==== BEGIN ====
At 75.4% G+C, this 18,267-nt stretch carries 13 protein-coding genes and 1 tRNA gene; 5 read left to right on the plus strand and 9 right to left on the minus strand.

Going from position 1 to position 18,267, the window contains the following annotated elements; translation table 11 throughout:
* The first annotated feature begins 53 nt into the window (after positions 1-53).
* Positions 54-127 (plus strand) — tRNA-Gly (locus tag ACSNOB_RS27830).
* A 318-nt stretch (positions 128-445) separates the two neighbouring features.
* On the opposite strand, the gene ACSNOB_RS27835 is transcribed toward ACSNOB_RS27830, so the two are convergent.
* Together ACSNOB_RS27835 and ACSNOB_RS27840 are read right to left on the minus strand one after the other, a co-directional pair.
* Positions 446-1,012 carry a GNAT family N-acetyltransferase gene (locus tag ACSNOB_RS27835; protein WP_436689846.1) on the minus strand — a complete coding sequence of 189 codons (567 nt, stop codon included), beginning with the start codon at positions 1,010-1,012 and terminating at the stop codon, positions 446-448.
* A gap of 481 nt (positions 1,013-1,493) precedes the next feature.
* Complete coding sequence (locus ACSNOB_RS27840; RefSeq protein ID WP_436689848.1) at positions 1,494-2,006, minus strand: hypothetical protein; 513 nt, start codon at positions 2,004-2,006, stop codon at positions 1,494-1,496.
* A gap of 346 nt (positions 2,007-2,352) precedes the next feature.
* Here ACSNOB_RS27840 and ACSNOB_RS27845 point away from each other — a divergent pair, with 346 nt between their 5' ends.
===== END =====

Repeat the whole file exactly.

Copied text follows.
At 75.4% G+C, this 18,267-nt stretch carries 13 protein-coding genes and 1 tRNA gene; 5 read left to right on the plus strand and 9 right to left on the minus strand.

Going from position 1 to position 18,267, the window contains the following annotated elements; translation table 11 throughout:
* The first annotated feature begins 53 nt into the window (after positions 1-53).
* Positions 54-127 (plus strand) — tRNA-Gly (locus tag ACSNOB_RS27830).
* A 318-nt stretch (positions 128-445) separates the two neighbouring features.
* On the opposite strand, the gene ACSNOB_RS27835 is transcribed toward ACSNOB_RS27830, so the two are convergent.
* Together ACSNOB_RS27835 and ACSNOB_RS27840 are read right to left on the minus strand one after the other, a co-directional pair.
* Positions 446-1,012 carry a GNAT family N-acetyltransferase gene (locus tag ACSNOB_RS27835; protein WP_436689846.1) on the minus strand — a complete coding sequence of 189 codons (567 nt, stop codon included), beginning with the start codon at positions 1,010-1,012 and terminating at the stop codon, positions 446-448.
* A gap of 481 nt (positions 1,013-1,493) precedes the next feature.
* Complete coding sequence (locus ACSNOB_RS27840; RefSeq protein ID WP_436689848.1) at positions 1,494-2,006, minus strand: hypothetical protein; 513 nt, start codon at positions 2,004-2,006, stop codon at positions 1,494-1,496.
* A gap of 346 nt (positions 2,007-2,352) precedes the next feature.
* Here ACSNOB_RS27840 and ACSNOB_RS27845 point away from each other — a divergent pair, with 346 nt between their 5' ends.